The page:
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Purpose: Septic shock is associated with a mortality of 20-40%. The white blood cell count (WBC) at hospital admission correlates with prognosis in septic shock. Here, we explore whether the trajectory of WBC after admission provides further information about outcomes. We aimed to identify groups of patients with different WBC trajectories and the association of WBC trajectory with mortality. Methods: We included adult patients with septic shock in two academic intensive care units (ICU) in Winnipeg, MB, Canada between 2006 and 2012. We used group-based trajectory analysis to group patients according to their WBC patterns over the first seven days in the ICU. Our primary analysis was the association of WBC trajectory group on 30-day mortality using multivariable Cox proportional hazards regression. Results: We included 917 patients with septic shock. The final model identified seven distinct WBC trajectories. The rising WBC trajectory was independently associated with increased mortality (hazard ratio, 3.41; 95% confidence interval, 1.86 to 6.26; P < 0.001) compared with the stable WBC trajectory. Conclusion: In patients with septic shock, distinct and clinically relevant groups can be identified by analyzing WBC trajectories. A rising WBC trajectory was associated with higher mortality.
... We recorded patient demographics and clinical characteristics, including acute physiology and chronic health evaluation II (APACHE II) scores evaluated with the worst values during the first 24-h in the ICU [13], vital signs, and ventilatory parameters evaluated at the time of EtCO2 measurement, as shown in Tables 1 and 2. All patients were followed up until hospital discharge, and hospital outcomes were recorded. ...
... We believe that such a severe patient is not a good candidate for the HMEF circuit. Second, the median time from HMEF placement to EtCO 2 measurement was 16 h (IQR, [11][12][13][14][15][16][17][18][19]. We could not refer to the accuracy of EtCO 2 under conditions with prolonged use of HMEF, although a study showed that 120-h use of HMEFs did not increase their resistance [28]. ...
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The purpose of the study was to investigate the accuracy of mainstream EtCO2 measurements on the Y-piece (filtered) side of the heat and moisture exchanger filter (HMEF) in adult critically ill patients, compared to that on the patient (unfiltered) side of HMEF. We conducted a prospective observational method comparison study between July 2019 and December 2019. Critically ill adult patients receiving mechanical ventilation with HMEF were included. We performed a noninferiority comparison of the accuracy of EtCO2 measurements on the two sides of HMEF. The accuracy was measured by the absolute difference between PaCO2 and EtCO2. We set the non-inferiority margin at + 1 mmHg in accuracy difference between the two sides of HMEF. We also assessed the agreement between PaCO2 and EtCO2 using Bland–Altman analysis. Among thirty-seven patients, the accuracy difference was − 0.14 mmHg (two-sided 90% CI − 0.58 to 0.29), and the upper limit of the CI did not exceed the predefined margin of + 1 mmHg, establishing non-inferiority of EtCO2 on the Y-piece side of HMEF (P for non-inferiority < 0.001). In the Bland–Altman analyses, 95% limits of agreement between PaCO2 and EtCO2 were similar on both sides of HMEF (Y-piece side, − 8.67 to + 10.65 mmHg; patient side, − 8.93 to + 10.67 mmHg). The accuracy of mainstream EtCO2 measurements on the Y-piece side of HMEF was noninferior to that on the patient side in critically ill adults. Mechanically ventilated adult patients could be accurately monitored with mainstream EtCO2 on the Y-piece side of the HMEF unless their tidal volume was extremely low.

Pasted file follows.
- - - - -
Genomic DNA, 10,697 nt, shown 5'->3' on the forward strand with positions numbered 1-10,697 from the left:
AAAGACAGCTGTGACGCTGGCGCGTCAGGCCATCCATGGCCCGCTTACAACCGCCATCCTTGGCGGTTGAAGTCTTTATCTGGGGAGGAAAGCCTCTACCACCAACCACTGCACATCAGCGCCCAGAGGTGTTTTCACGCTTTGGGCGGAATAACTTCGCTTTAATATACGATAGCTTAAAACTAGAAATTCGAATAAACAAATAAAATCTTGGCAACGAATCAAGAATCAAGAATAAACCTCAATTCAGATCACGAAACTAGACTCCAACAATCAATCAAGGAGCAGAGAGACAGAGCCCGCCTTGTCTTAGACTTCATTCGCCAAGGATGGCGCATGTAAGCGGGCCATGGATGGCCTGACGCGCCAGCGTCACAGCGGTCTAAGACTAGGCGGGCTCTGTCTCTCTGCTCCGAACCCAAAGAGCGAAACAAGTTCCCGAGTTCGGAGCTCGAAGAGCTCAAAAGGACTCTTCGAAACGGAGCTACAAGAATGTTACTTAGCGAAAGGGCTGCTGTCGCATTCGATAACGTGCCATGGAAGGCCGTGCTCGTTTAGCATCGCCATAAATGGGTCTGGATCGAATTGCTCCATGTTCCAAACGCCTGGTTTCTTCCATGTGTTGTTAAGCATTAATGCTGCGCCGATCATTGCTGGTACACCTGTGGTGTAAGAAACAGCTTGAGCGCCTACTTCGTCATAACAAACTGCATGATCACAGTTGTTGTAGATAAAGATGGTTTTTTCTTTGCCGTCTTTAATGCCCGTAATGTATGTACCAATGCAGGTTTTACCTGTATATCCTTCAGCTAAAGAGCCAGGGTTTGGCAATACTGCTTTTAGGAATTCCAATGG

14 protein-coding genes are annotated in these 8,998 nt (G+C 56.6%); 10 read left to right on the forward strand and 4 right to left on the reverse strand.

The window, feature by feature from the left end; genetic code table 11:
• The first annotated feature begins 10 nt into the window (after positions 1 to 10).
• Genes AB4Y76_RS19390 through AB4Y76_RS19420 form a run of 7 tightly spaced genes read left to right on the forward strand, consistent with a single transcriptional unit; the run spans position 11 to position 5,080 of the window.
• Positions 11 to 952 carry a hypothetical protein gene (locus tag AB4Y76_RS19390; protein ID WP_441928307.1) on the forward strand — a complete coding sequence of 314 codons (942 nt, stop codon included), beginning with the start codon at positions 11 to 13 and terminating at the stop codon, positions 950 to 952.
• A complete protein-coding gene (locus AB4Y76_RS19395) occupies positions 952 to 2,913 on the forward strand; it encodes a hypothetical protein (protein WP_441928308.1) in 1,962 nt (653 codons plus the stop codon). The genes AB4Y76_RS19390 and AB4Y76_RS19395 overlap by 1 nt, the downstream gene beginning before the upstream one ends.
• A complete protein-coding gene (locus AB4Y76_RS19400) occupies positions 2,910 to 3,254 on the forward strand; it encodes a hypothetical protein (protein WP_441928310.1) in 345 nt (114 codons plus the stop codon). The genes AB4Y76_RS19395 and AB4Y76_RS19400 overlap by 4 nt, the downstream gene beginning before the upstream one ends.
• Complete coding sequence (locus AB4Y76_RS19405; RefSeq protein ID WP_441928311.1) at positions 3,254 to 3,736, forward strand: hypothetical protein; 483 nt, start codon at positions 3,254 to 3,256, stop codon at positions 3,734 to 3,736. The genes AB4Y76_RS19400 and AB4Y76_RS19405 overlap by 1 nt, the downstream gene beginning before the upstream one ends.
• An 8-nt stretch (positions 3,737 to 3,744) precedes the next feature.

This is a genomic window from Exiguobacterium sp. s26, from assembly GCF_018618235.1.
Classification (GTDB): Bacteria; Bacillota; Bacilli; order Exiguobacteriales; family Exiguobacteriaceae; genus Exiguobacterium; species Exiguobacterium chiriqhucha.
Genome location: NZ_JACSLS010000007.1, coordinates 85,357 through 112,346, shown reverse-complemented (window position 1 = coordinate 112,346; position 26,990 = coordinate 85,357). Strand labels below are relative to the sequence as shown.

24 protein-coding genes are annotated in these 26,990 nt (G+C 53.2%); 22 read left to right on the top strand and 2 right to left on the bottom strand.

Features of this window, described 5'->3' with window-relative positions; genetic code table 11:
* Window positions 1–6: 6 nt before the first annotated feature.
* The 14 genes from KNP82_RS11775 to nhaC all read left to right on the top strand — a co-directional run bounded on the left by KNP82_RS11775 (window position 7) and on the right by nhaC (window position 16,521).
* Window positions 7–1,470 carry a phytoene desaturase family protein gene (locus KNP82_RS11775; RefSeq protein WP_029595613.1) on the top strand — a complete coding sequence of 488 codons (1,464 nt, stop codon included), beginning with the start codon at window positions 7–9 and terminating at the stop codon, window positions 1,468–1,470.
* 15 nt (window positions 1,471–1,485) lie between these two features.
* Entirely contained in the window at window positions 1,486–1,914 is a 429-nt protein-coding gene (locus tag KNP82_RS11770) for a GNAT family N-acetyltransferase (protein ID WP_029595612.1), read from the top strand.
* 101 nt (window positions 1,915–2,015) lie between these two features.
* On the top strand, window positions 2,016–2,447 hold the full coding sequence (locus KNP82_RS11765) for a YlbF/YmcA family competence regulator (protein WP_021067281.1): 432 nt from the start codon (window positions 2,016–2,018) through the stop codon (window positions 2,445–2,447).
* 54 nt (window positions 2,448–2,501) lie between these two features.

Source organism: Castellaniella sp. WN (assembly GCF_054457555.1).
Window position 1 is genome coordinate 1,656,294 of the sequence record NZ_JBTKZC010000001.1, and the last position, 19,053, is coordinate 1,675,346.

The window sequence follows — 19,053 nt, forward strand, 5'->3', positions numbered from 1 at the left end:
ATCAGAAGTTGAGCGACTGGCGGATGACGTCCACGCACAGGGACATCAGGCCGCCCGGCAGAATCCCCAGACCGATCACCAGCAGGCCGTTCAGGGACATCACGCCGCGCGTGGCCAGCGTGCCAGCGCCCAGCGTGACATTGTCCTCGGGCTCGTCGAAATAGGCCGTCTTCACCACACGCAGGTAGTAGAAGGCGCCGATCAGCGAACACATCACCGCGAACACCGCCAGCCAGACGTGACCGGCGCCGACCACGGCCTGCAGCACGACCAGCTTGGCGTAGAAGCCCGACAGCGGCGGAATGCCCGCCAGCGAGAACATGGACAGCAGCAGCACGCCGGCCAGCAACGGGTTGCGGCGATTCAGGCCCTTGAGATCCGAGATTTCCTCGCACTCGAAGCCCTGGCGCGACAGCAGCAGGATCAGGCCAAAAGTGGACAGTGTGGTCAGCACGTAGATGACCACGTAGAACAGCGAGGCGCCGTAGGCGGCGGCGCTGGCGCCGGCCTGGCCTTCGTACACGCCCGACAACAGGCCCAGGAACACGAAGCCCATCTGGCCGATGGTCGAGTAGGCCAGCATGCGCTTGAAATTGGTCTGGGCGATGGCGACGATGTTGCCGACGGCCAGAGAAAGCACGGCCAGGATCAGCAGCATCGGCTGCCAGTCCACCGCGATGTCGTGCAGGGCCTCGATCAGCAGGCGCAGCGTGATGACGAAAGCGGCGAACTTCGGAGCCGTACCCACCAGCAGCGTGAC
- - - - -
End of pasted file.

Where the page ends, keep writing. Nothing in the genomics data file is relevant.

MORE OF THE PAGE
... Tocilizumab required approval from our Infectious Diseases service and a weight-based dose was used, consistent with the Infectious Diseases Society of America Guidelines [18]. Charlson Comorbidity Index Score and Acute Physiology and Chronic Health Evaluation (APACHE) II were calculated as previously described [19,20]. ...
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Background Pneumothorax has been increasingly observed among patients with coronavirus disease-2019 (COVID-19) pneumonia, specifically in those patients who develop acute respiratory distress syndrome (ARDS). In this study, we sought to determine the incidence and potential risk factors of pneumothorax in critically ill adults with COVID-19. Method This retrospective cohort study included adult patients with laboratory-confirmed SARS-CoV-2 infection admitted to one of the adult intensive care units of a tertiary, academic teaching hospital from May 2020 through May 2021. Results Among 334 COVID-19 cases requiring ICU admission, the incidence of pneumothorax was 10% (33 patients). Patients who experienced pneumothorax more frequently required vasopressor support (28/33 [84%] vs. 191/301 [63%] P = 0.04), were more likely to be proned (25/33 [75%] vs. 111/301 [36%], P<0.001), and the presence of pneumothorax was associated with prolonged duration of mechanical ventilation; 21 (1–97) versus 7 (1–79) days, p<0.001 as well as prolonged hospital length of stay (29 [9–133] vs. 15 [1–90] days, P<0.001), but mortality was not significantly different between groups. Importantly, when we performed a Cox proportional hazard ratio (HR) model of multivariate parameters, we found that administration of tocilizumab significantly increased the risk of developing pneumothorax (HR = 10.7; CI [3.6–32], P<0.001). Conclusion Among 334 critically ill patients with COVID-19, the incidence of pneumothorax was 10%. Presence of pneumothorax was associated with prolonged duration of mechanical ventilation and length of hospital stay. Strikingly, receipt of tocilizumab was associated with an increased risk of developing pneumothorax.